25% of Fortune 500 Companies Will Be Using Chromebooks by 2018: IDCJune 23, 2016 10:27 am
Over 25% of Fortune 500 companies in the United States will be using Chromebooks by 2018, according to IDC, a leading provider of market analytics. This data was just released in an article in the Wall Street Journal* which paints a glowing picture of the future of the Chromebook in business.
Recent update allowing Android app use blows the market wide open for Chromebooks
Up until a recent update, Chromebooks users needed to be connected to the Internet to use most apps, and could only use Google’s own apps offline on the Chrome OS. However, with the new update, Chromebooks users have access to every app in the Google Play store, meaning they can use Microsoft Word, Skype, or any other app they need just as if they were working on a traditional computer. Linn Huang, a director of research at IDC, predicts that sales of Chrome OS devices will grow by 30% in 2016 alone based on this and other changes to Chromebooks.
Chromebooks getting sleeker, IT administration getting easier
One of the selling points of a Chromebook has always been how easy it is to administer. If a business is a Google for Work client, Chromebook administration is easily accessible from the usual administrator’s panel, making device management much simpler than it traditionally is. From the admin panel, IT can lock out certain apps, add or delete users, and much more. For PC or Mac device management, businesses require separate solutions which can often be costly.
In addition, updates to the Chromebook happen quietly in the background while not affecting performance. Updates to both Windows and Apple operating systems can involve users shutting down and restarting, often once every one or two weeks. This change alone can improve productivity and lower the frustration level for both IT and end employee users.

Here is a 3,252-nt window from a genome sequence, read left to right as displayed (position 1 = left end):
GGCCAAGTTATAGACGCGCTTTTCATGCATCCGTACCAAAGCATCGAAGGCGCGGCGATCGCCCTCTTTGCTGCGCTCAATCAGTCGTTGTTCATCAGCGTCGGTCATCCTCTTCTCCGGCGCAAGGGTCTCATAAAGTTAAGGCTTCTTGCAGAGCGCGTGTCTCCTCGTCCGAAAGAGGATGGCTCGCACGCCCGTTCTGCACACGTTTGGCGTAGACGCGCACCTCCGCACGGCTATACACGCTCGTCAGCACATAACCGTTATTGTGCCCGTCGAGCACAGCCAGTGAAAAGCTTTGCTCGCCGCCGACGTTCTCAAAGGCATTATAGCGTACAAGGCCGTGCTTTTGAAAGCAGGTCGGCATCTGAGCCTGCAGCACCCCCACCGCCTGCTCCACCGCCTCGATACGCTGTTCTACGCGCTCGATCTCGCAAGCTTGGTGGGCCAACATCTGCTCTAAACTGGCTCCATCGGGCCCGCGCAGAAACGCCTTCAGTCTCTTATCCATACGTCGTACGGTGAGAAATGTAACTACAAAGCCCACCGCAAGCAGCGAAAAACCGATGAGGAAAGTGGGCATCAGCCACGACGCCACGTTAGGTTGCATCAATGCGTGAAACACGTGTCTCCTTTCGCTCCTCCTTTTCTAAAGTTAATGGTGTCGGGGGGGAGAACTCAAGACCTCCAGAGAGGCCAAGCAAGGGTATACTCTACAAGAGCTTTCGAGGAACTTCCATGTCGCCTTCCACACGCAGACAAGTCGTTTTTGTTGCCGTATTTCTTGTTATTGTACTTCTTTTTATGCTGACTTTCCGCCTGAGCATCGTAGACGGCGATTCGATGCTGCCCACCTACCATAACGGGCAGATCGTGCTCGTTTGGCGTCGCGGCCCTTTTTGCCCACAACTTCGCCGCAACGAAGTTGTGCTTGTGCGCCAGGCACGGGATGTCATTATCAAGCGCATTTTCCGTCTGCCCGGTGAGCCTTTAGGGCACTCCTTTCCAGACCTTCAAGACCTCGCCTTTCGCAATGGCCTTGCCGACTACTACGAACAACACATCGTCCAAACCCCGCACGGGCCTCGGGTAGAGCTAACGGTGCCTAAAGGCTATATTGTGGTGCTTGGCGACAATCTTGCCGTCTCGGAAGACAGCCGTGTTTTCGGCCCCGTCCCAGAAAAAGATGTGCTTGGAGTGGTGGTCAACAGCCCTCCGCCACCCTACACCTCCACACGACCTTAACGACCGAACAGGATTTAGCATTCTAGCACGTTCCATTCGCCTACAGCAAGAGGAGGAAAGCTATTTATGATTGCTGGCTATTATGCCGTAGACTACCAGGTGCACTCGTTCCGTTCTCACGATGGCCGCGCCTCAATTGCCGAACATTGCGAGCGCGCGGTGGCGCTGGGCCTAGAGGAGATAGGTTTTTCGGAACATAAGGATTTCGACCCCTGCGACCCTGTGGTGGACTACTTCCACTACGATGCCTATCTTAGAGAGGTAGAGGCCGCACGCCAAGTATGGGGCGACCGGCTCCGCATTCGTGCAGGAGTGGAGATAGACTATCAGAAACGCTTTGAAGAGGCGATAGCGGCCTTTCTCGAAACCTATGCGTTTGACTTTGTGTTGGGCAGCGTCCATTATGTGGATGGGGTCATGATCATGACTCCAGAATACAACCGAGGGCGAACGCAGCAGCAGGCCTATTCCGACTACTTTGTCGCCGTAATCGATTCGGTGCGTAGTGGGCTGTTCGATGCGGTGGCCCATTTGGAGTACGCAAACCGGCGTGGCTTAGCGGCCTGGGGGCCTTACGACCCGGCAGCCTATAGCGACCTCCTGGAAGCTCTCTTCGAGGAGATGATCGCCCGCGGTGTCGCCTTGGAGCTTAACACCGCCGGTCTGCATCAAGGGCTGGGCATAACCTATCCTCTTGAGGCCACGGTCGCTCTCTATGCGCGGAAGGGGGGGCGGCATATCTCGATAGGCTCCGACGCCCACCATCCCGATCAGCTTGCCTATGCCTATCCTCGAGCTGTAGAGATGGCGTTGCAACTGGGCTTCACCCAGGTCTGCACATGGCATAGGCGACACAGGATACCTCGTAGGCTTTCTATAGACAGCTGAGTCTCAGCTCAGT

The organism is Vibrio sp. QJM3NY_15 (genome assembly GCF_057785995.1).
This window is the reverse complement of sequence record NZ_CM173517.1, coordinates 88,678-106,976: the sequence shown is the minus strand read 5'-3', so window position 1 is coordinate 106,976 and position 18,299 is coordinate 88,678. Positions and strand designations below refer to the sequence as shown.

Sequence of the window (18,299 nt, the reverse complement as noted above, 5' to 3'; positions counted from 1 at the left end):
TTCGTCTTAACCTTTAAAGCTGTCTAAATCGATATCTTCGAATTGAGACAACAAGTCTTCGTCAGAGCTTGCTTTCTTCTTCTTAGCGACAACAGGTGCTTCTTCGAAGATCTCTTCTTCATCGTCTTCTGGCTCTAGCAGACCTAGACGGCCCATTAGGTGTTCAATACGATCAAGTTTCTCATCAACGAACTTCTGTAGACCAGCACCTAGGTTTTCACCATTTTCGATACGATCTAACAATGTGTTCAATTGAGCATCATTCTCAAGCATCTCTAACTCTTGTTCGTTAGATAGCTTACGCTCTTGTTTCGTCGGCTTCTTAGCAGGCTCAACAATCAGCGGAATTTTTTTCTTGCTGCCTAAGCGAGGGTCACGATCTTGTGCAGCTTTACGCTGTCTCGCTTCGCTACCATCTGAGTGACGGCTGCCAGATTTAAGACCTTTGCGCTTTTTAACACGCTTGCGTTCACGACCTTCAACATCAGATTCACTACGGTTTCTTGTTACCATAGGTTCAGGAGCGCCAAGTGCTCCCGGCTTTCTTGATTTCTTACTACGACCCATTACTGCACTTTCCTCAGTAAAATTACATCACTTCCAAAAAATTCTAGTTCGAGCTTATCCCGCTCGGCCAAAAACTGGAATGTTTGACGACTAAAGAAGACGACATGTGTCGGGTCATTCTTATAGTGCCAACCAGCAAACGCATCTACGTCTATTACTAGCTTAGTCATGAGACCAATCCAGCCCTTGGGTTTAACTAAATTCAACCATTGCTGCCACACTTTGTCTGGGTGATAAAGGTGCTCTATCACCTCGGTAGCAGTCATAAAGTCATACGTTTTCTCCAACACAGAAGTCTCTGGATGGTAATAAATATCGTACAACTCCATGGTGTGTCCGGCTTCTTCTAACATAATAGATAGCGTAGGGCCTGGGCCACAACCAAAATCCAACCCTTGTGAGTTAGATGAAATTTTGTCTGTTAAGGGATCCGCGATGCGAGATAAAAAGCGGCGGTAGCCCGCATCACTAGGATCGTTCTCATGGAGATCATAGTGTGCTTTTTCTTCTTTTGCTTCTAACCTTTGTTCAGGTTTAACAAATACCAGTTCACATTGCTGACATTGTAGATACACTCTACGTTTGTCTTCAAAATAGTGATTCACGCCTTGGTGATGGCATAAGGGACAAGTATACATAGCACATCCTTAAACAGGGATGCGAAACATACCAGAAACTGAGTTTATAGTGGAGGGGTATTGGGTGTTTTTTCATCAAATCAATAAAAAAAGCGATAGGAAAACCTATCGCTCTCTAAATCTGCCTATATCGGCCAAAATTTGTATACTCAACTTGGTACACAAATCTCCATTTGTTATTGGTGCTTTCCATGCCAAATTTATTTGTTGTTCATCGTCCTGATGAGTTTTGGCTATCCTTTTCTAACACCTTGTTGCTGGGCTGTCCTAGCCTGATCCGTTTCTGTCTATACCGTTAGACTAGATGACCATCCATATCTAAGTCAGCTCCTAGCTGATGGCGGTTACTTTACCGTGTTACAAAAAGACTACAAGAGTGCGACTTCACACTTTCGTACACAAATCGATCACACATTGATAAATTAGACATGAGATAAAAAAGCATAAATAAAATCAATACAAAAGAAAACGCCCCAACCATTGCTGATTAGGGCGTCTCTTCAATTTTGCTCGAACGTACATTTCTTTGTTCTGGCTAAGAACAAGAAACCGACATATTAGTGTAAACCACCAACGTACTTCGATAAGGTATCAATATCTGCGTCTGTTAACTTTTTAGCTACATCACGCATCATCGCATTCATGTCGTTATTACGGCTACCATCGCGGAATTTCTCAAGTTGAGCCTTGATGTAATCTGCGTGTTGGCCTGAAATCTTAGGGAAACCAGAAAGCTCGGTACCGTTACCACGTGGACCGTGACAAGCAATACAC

Device cost is lower, but better options are available
The other major selling point of Chromebooks has been their cost – a perfectly functional computer for any regular employee can be had for around $300. This has also worked against them as they have been viewed as a cheaper device for low-level employees. However, Google is upping its game and seeing higher-end Chromebooks rolling out from various manufacturers which are more suitable for executives who want a carbon fiber or aluminum body, or an employee that requires more processing power.
Inertia is the Chromebook’s only enemy
Nearly all computing now is cloud-based. The only enemy of the cheaper, easier-to-manage Chromebook is the fact that most senior-level executives or IT staff are used to “traditional” computers with a PC or Apple OS. While only time will tell if IDC’s predictions about astronomical sales growth for Chromebooks come true, it is a simpler, cheaper and more efficient machine than the other options on the market.
*The article can be reached here, but please note that it is behind a paywall.